Oh, well. I grabbed this from the library for a camping trip companion, thinking it would
Oct 10, 2016 Alejandro rated it it was amazing
Wonderful reading!!!

Creative Team:

Writer: Matt Fraction

Illustrator: Steven Sanders


I read this book the very same day that I bought it (back then, on June, 2013).

I loved it!!!

It was a fun graphic novel to read. It seems that not much people know about this graphic novel and it is a shame since it's quite good.

The creative team of Matt Fraction, as writer, and Steven Sanders, as illustrator, is remarkable since they understand each other in how to present the s
Dec 19, 2013 Sem rated it did not like it
Shelves: sequential-art
Instantly forgettable. Given the subject matter and the characters, that's quite an achievement.
Apr 16, 2014 Tom rated it did not like it
Ben Folds once stated "Sometimes you'll love the cover and that's precisely why you'll love the book." Sadly, this was not the case here. The notion of a graphic novel detailing Nikola Tesla and Mark Twain's creation of a giant fighting robot to bring about world peace through mutually assured destruction was interesting. Add in Thomas Edison, J.P. Morgan, and other prominent financiers dabbling in black magic in an effort to control the world. How could it possibly go wrong? Apparently in every ...more
Matt Bromagin
Oct 11, 2014 Matt Bromagin rated it it was ok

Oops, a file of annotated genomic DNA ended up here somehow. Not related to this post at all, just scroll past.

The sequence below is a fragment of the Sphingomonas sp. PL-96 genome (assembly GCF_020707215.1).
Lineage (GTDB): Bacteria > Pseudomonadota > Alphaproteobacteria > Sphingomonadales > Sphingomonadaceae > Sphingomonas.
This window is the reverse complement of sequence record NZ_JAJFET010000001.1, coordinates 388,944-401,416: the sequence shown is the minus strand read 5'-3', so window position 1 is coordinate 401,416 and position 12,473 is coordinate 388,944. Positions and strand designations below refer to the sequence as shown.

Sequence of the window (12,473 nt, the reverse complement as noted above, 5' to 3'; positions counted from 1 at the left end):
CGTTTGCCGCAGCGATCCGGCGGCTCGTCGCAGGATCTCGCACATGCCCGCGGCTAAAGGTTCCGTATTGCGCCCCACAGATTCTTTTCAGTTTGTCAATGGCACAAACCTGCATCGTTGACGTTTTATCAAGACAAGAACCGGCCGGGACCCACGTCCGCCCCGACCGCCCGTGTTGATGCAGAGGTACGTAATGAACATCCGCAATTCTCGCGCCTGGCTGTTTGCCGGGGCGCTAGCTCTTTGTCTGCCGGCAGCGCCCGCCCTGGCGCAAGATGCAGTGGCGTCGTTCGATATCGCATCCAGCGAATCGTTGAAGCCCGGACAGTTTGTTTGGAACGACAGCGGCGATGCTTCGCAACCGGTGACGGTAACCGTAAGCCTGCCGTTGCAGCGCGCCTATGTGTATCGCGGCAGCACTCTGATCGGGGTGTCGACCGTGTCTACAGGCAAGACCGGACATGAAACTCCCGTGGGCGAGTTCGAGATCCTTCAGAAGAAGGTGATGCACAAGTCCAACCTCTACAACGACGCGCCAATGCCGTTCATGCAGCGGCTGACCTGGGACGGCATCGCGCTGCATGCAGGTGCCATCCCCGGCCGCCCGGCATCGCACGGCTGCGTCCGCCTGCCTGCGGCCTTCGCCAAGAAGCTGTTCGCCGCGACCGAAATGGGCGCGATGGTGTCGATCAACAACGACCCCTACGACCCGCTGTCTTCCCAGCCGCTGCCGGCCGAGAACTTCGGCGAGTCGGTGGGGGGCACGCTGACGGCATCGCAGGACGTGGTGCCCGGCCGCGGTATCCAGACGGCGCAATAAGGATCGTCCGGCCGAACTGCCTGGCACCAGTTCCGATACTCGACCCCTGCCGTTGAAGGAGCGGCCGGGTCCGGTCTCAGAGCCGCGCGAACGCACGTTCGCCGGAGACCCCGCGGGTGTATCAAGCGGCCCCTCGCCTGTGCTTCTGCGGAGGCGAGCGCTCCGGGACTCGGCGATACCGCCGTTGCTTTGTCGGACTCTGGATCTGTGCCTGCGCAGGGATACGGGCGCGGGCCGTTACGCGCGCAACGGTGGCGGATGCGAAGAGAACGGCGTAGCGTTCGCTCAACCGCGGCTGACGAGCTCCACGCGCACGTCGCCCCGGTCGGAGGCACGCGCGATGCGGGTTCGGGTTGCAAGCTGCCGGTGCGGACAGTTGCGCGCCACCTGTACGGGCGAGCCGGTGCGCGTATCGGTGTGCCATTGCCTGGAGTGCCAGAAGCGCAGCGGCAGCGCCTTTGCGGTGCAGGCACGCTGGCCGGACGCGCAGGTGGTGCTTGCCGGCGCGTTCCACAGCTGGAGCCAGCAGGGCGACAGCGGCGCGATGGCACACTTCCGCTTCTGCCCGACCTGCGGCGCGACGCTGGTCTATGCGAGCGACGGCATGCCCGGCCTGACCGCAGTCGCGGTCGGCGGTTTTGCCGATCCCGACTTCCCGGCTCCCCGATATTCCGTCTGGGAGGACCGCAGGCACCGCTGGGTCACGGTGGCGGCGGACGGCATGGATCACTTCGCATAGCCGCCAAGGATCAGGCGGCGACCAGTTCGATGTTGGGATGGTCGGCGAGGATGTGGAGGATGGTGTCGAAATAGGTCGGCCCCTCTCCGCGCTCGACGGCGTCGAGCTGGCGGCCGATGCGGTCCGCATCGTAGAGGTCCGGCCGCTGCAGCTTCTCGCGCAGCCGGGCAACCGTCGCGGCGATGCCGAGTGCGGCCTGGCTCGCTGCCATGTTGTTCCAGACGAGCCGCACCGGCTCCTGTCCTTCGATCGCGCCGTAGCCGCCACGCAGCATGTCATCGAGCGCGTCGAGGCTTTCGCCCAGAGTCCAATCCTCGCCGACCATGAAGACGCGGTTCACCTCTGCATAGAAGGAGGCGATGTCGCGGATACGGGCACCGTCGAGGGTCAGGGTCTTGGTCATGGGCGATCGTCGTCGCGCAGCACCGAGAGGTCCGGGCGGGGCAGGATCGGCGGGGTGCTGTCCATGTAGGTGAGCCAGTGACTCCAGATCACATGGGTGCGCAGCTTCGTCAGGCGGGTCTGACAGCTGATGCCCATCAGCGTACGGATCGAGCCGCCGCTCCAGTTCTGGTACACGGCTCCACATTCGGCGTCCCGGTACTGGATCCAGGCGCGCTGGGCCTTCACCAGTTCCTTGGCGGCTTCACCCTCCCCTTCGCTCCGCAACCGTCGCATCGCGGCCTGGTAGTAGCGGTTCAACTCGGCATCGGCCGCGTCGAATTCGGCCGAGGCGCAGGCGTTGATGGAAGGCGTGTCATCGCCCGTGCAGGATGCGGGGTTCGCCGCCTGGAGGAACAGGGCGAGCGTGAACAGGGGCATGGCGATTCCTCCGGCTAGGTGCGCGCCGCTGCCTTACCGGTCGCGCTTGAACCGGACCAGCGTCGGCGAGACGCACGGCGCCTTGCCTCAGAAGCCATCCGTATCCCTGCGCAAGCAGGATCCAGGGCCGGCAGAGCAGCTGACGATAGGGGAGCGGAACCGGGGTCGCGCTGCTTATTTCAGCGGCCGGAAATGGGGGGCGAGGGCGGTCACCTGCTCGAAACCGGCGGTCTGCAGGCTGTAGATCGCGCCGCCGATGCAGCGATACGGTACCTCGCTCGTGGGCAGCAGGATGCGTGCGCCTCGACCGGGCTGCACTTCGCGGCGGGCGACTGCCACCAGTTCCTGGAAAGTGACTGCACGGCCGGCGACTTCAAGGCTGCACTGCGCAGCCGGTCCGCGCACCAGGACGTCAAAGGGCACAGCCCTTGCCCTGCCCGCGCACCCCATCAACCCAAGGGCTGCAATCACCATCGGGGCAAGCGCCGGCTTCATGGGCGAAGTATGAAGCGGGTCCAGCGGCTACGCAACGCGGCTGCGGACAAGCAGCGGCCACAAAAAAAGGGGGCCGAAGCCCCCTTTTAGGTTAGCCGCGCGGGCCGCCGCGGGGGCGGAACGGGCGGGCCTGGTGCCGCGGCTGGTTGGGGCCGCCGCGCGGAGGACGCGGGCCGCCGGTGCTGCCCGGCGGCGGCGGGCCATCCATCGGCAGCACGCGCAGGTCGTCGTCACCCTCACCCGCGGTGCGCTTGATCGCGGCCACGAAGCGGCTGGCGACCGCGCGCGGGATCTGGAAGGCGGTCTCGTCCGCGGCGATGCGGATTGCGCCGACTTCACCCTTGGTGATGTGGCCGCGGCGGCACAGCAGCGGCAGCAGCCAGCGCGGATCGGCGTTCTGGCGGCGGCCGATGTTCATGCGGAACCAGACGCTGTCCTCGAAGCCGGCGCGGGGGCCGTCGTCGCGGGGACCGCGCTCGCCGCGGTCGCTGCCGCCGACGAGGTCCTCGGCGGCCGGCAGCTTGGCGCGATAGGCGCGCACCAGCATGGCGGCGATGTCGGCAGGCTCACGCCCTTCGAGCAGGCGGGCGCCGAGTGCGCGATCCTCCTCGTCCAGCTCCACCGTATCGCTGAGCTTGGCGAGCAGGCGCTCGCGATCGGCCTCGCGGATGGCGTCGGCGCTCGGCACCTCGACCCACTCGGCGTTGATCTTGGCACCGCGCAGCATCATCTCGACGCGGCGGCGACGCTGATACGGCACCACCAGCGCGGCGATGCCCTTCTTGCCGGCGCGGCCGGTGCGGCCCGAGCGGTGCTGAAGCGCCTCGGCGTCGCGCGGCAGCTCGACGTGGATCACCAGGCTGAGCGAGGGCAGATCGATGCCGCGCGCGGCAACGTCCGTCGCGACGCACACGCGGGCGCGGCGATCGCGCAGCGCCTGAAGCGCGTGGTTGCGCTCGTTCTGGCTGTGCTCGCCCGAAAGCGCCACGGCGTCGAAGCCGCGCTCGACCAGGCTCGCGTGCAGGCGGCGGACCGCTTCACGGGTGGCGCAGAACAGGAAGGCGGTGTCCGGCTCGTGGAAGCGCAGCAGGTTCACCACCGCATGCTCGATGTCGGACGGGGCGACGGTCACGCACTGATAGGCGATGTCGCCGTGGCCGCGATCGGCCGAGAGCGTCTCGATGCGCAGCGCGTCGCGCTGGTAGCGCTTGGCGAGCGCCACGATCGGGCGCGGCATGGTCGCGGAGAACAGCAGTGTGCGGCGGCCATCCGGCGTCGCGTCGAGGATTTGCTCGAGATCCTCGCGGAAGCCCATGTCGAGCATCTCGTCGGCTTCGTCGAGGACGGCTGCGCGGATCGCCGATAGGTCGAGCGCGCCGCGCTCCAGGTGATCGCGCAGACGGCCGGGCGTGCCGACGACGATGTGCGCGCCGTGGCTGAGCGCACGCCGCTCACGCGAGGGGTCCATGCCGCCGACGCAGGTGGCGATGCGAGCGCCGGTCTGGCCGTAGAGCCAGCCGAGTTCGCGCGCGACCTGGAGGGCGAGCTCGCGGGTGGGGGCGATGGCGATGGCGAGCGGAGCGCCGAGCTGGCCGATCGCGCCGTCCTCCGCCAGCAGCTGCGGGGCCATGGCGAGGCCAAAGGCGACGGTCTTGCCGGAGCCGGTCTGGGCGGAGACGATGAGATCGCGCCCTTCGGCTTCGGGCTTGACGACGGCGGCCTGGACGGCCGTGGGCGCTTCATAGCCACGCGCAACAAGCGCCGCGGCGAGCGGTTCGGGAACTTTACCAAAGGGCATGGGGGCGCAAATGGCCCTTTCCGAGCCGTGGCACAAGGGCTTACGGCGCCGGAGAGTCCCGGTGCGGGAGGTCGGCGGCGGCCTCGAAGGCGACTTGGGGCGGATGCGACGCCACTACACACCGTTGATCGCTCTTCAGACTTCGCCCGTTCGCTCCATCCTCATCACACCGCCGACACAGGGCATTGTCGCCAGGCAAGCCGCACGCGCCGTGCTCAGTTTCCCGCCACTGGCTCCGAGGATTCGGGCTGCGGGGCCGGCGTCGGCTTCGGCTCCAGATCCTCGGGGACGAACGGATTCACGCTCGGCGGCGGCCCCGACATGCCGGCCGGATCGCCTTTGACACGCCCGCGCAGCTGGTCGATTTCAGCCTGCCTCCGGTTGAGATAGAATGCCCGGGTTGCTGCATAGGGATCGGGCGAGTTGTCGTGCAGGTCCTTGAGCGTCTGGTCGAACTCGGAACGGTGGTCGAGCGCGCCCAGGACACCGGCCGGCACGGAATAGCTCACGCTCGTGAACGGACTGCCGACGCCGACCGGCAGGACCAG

I was kinda disappointed with this. I expected a lot more out of Fraction. Fraction made me like The Punisher and I HATED The Punisher. There was so much crazy over so few pages. The concept is a little tired. It's yet another piece of media that's jumped on the Abraham Lincoln: Vampire Hunter train. Tesla and Mark Twain team up to take down JP Morgan and Thomas Edison. Apparently Edison and Morgan worship Cthulhu...I don't know. There's a Yeti in there too. I feel like Fraction just said "Hey, ...more
Basically, The League of Extraordinary Gentlemen, Vol. 1The League of Extraordinary Gentlemen, Vol. 1 with real turn-of-the-century movers and shakers and less intriguing art. Twain and Tesla team up to force peace upon the world with a giant robot. I think JP Morgan got turned into something nasty, but that bit was confusing. There's a yeti, too. Oh and Edison and Marconi and Carnegie and Baroness von Suttner (?new to me...). In theory, excellent. In actuality, somewhat hard to follow given the ...more
Feb 25, 2015 Ashley rated it really liked it
The mental powers of Tesla combined with the wit and spin of Mark Twain equals a fun, campy adventure with steampunk and some themes of Cthulu. *Now* we know why J.P. Morgan and Andrew Carnegie were so powerful, and Matt Fraction will have you know it's not just from their sunny dispositions. The narrative pacing of this story is irregular, and it can be a little jarring at first--the pages and panels jump around from scene to scene and if you aren't paying close attention, it's easy to get lost ...more
John Defrog
Jul 21, 2015 John Defrog rated it it was ok